The pistachio may be the nut most people associate with Turkey, but in the country's northern Black Sea region, it's the hazelnut that rules. Turkey, in fact, is the world's largest producer of hazelnuts, and in the verdant Black Sea region the nut is a major driver of the local economy and an important part of the area's cuisine.
Robyn Eckhardt and David Hagerman, the team behind the indispensable EatingAsia blog , are currently traveling through the Black Sea region and have just filed a wonderful report about their hazelnut-oriented adventures. From their post :
Driving into Giresun from the east along the four-lane highway, we passed fındık fabrikası (hazelnut processing facility) after fındık fabrikası -- huge buildings, many with container trucks parked out front. In the city fındık depo tucked among houses and low-rise apartment buildings house hundreds of burlap bags of nuts in their shells, and shops with names like Hazelnut Castle and Hazelnut World sell all manner of hazelnut products: the nuts shelled and unshelled and dipped in chocolate, hazenut butter chunky or smooth, hazelnut flour and the big macaroon-type cookies that are made from it and hazelnut ezme, a sweet, sticky slurry of coarsely crushed hazelnuts blended withsyrup.
At Giresun's twice-weekly market, which draws fresh and prepared food vendors from villages near and far, we asked a husband-wife team selling whole dried pears, pear and apple pekmez (fruit molasses) and seven types of cheese why, given that the Black Sea hazelnut harvest was not all that many weeks ago, there were no hazelnuts for sale at the market.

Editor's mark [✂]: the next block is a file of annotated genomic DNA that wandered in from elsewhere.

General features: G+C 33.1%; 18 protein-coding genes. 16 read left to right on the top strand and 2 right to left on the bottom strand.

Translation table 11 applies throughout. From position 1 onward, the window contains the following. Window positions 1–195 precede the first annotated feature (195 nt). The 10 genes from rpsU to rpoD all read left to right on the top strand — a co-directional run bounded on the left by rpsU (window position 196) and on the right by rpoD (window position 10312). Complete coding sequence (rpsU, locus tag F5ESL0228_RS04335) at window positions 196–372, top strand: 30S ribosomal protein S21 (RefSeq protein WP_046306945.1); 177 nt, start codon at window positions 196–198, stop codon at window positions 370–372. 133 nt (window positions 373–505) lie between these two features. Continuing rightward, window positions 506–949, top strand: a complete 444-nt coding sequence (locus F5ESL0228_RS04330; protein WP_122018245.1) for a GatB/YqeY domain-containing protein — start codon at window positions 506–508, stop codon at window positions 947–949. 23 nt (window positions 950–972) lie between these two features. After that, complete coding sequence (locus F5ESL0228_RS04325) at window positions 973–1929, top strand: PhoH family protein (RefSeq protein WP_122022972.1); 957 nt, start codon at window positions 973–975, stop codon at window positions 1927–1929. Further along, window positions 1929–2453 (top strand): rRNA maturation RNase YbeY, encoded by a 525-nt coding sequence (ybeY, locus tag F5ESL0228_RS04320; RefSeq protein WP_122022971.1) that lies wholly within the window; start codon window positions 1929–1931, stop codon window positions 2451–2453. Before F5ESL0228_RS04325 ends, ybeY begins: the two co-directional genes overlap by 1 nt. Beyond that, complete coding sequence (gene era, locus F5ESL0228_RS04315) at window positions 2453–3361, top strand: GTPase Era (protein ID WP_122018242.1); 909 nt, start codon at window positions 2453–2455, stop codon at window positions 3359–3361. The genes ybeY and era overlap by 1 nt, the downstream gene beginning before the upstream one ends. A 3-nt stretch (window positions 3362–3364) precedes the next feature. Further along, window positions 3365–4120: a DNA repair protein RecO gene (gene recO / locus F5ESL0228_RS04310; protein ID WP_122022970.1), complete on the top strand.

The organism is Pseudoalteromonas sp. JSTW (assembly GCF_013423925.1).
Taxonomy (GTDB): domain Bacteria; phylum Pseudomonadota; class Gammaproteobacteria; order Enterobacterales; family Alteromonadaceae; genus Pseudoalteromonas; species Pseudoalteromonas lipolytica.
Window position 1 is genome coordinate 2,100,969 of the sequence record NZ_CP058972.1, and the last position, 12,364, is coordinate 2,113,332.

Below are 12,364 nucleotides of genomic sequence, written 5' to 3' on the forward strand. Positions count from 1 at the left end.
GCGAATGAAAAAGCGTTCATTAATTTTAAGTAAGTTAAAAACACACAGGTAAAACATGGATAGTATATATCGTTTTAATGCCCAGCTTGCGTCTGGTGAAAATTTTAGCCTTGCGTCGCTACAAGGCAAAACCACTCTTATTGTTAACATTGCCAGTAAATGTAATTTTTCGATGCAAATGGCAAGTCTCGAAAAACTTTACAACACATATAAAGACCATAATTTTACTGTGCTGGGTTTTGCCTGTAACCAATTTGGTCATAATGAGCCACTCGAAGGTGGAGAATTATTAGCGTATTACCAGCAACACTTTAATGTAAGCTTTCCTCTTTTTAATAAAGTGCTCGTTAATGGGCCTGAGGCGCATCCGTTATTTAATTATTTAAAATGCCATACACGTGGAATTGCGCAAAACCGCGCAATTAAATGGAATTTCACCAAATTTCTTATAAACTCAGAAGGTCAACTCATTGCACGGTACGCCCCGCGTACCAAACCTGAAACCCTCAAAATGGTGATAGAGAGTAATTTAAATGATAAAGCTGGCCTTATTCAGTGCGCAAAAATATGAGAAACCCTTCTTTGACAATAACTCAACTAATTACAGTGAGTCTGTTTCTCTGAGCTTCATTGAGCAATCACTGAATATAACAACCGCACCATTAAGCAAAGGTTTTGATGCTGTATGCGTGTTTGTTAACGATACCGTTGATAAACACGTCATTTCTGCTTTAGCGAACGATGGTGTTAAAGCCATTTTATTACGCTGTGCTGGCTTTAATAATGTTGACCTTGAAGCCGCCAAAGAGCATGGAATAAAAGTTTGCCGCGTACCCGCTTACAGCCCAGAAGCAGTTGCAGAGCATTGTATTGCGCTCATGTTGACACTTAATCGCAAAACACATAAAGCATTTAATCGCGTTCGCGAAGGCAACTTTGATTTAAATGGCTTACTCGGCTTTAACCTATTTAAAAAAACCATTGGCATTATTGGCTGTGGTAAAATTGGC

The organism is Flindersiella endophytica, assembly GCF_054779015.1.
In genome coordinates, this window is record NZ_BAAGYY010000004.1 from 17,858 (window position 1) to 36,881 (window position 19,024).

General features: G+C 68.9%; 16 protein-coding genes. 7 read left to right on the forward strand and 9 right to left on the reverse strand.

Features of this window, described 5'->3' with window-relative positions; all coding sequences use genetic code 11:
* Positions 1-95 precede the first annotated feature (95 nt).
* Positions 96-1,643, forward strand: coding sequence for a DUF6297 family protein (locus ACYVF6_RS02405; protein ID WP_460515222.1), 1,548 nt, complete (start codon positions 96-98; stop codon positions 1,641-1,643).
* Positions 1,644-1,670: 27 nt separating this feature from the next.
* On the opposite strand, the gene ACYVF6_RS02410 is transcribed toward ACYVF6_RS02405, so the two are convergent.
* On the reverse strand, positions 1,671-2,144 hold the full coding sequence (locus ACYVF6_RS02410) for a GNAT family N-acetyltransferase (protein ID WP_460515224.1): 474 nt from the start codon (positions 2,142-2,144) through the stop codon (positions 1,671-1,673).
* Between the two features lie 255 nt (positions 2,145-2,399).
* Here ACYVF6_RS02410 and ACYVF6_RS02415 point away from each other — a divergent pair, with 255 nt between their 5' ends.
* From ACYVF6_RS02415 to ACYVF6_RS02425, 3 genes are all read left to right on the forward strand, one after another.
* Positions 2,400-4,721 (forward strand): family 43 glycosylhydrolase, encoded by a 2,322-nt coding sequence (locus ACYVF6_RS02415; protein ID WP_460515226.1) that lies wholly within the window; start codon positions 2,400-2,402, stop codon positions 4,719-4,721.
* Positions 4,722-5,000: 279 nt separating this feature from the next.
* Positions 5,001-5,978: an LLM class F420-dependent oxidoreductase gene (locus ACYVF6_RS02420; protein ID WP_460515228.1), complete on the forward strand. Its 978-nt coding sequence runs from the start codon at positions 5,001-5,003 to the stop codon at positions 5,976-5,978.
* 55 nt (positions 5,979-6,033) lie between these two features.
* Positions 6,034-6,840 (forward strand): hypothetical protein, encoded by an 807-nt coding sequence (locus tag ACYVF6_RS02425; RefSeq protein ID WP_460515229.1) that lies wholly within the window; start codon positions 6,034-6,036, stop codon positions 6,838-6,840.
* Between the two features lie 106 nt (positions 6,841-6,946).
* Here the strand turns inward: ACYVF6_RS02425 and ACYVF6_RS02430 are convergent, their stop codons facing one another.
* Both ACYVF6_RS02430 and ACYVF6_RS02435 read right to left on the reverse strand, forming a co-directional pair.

"Why would we sell our hazelnuts at the market for 5 lira a kilo when we can get 15 lira from the factory?" he asked (the couple harvest around 500 kilos of hazelnuts a year from their own orchard).
But there are hazelnuts aplenty in Giresun's pastane, or pastry shops. We eyed the breads, buns and sweets in many pastry shop windows before settling on Patar Kadayıfı, in the center of town. Our rationale: the glass case tiny Patar held just three or four sweets, and only two made with hazelnuts.
If there's one thing we've learned from working the street food circuit all these years, it's that specialization rules.
Turkey, meanwhile, is working very hard to promote  its hazelnuts worldwide, with an advertising campaign that boldly proclaims the hazelnut the "miracle nut," imbuing the product with almost magical powers. The promotional film below, produced by Turkey's Hazelnut Promotion Group, gives a good sense of this campaign's often over-the-top efforts to turn the hazelnut into a wonder nut: